Property rights advocates in the United States contend that in the past government has abused their ability to exercise the power of eminent domain in the past, and this was before the Kelo case gave them the ability to seize land for economic development. Property Rights Advocates who a large percentage are farmers. Farmers are concerned about eminent domain because many have had their
land been seized
due to questionable land takings.(4)These Advocates have been fighting to have safeguards put in place to protect against government abuse. Some of the suggestions have been to require that government officials document the need for the land and allow public acess to comment on the proceedings before the property can be seized
. This would allow the community to not only shape their own neighborhood but also allow them to have a voice in the definition of their
There are some companies who have joined in the fight against the Supreme Court decision. BB&T Corporation has stated that they will not make loans to commercial developers planning private projects on land seized from private homeowners by local governments. According to the chairman and chief executive of BB&T, John Allison, “The idea that a citizen\s property can be taken by the government solely for private use is extremely misguided, in fact, it\s just plain wrong.” (4) This demonstrates a large support that is now growing in the business community. BB&T is the countrys ninth largest bank and they are using their commercial lending power to support the rights of private ownership.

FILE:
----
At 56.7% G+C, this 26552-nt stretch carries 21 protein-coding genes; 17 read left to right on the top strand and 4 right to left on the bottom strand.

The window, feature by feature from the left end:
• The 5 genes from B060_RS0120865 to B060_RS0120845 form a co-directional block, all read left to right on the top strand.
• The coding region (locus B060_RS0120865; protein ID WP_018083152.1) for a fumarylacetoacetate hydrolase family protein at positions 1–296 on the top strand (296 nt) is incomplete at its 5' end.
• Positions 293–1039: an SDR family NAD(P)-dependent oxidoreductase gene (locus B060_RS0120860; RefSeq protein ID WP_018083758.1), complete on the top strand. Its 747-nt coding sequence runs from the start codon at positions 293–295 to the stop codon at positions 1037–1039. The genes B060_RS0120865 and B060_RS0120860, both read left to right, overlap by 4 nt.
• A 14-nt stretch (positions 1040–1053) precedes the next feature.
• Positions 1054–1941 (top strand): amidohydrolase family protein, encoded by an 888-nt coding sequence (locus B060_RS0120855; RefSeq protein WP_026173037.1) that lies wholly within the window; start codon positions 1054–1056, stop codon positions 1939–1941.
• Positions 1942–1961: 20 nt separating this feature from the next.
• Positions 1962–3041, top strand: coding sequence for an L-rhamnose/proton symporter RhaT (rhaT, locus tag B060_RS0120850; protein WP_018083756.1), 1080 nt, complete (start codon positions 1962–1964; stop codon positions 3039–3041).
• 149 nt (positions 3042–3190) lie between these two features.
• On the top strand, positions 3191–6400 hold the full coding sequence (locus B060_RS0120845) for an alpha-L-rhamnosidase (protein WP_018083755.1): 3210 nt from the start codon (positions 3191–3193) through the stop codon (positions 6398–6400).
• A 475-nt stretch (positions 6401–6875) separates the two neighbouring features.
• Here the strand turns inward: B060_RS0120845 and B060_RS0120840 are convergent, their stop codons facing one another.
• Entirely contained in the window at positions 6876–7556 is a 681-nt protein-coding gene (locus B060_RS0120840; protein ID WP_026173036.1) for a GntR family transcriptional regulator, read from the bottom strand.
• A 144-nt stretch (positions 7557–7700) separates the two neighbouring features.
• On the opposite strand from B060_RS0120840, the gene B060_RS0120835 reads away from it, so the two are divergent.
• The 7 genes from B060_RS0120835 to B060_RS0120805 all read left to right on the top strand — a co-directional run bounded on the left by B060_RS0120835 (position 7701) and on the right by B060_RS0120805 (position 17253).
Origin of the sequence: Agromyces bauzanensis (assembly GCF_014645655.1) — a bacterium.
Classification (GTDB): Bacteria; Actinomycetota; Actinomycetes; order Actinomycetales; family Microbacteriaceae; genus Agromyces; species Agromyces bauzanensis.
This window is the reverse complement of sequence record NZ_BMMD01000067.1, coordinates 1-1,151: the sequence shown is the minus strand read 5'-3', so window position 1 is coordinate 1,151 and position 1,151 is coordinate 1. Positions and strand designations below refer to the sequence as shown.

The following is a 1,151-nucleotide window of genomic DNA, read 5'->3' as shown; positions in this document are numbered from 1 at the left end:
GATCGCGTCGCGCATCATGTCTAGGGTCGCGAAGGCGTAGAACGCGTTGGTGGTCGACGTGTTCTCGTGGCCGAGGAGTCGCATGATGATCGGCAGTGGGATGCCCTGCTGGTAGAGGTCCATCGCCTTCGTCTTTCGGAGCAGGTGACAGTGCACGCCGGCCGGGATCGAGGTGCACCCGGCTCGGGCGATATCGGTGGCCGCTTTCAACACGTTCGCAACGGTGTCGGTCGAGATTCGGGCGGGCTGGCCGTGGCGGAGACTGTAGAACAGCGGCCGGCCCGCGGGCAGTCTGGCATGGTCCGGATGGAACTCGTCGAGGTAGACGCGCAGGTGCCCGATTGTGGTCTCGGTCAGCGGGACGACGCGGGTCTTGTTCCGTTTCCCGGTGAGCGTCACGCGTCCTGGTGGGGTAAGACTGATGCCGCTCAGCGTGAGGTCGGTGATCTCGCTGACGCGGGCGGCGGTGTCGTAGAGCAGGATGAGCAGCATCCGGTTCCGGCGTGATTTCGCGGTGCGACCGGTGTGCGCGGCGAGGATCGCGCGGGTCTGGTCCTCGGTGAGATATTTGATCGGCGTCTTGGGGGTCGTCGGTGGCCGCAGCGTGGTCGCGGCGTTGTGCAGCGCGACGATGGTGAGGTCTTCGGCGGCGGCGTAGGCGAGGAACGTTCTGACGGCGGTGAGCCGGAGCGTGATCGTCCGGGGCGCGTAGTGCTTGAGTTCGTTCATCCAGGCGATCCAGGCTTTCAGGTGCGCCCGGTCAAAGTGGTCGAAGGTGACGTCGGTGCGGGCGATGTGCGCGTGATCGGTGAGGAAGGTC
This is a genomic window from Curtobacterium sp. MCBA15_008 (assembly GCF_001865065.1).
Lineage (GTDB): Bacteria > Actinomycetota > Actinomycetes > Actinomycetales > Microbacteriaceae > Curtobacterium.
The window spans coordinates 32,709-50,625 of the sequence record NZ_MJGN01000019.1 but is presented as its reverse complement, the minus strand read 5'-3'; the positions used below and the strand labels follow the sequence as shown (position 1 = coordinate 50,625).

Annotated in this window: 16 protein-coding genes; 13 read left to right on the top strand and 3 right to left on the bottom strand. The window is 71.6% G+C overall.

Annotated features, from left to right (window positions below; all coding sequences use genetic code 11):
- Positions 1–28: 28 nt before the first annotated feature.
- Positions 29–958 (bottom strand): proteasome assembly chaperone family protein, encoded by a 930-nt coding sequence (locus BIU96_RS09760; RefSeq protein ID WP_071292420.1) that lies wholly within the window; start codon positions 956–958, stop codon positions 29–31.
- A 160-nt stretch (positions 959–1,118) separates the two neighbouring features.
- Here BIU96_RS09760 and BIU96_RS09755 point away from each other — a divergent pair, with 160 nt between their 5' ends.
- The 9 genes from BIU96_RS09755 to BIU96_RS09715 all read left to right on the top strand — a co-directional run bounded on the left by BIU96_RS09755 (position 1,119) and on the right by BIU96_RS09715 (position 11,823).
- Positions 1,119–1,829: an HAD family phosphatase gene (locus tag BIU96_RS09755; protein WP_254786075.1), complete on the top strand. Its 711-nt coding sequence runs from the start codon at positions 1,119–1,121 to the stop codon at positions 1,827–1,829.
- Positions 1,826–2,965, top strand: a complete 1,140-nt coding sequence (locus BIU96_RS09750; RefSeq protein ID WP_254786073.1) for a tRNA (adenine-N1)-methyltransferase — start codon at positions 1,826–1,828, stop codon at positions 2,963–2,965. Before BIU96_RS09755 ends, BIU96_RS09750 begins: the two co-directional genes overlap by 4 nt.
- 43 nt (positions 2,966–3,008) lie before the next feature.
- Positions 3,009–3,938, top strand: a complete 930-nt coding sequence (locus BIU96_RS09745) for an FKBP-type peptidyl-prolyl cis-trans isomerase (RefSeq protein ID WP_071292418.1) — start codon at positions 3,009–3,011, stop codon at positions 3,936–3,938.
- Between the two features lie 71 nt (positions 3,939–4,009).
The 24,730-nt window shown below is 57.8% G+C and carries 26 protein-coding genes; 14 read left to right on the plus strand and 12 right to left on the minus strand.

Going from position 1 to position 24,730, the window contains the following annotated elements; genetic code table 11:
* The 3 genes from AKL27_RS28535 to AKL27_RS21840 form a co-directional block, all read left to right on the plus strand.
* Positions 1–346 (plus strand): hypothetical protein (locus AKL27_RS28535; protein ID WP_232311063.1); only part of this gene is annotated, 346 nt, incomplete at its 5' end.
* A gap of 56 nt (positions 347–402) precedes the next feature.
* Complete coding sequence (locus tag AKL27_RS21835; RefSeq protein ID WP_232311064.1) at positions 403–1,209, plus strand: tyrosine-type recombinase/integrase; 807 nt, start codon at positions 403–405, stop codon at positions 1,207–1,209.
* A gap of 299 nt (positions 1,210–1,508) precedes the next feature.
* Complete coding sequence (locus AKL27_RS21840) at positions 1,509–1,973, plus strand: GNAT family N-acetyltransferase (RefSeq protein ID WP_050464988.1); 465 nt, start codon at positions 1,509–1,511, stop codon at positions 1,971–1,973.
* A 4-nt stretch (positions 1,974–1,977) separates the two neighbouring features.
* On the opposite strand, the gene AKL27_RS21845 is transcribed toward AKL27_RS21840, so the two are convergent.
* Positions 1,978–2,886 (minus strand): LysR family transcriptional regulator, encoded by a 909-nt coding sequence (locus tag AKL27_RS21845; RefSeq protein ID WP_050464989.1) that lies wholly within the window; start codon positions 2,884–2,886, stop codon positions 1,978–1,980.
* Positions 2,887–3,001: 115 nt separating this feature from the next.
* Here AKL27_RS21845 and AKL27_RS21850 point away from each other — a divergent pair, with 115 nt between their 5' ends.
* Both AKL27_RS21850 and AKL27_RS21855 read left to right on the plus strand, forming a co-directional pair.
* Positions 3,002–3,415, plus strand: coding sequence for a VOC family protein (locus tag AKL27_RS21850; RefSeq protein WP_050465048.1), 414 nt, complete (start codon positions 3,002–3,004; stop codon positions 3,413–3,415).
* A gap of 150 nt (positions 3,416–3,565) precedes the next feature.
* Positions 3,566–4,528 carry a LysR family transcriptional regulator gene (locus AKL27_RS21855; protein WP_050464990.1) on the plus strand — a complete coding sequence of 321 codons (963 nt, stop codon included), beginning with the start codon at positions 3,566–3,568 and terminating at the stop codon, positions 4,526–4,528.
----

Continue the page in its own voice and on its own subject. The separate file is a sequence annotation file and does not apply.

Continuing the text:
Large corporations are going to change their lending views when shareholders, who are also private land owners, express dissatisfaction with lending to these types of developers. From an economic stand point these types of developments are not necessarily a sure money maker if they are going to be tied up in litigation, so that is another factor shareholder will take into consideration.
In Riviera Beach, Florida there is a situation where a developer of a multibillion dollar project is considering suing the city for not using their power of eminent domain. Viking Inlet Harbor Properties is a resort-development firm has spent $50 million dollars acquiring
property in a redevelopement zone. Now they are at a standstill in the propject because there are properties in and around the area that they want to develop that are being held by private land owners. The president of Vicking Associates states \”Now I\m stuck with these properties but can\ develop them because I can\ fill in the puzzle pieces,\” Clark said. \”The city spent millions of dollars putting together its comprehensive plan, and we spent well over $1 million in engineering, architectural and planning fees. Our plan now becomes virtually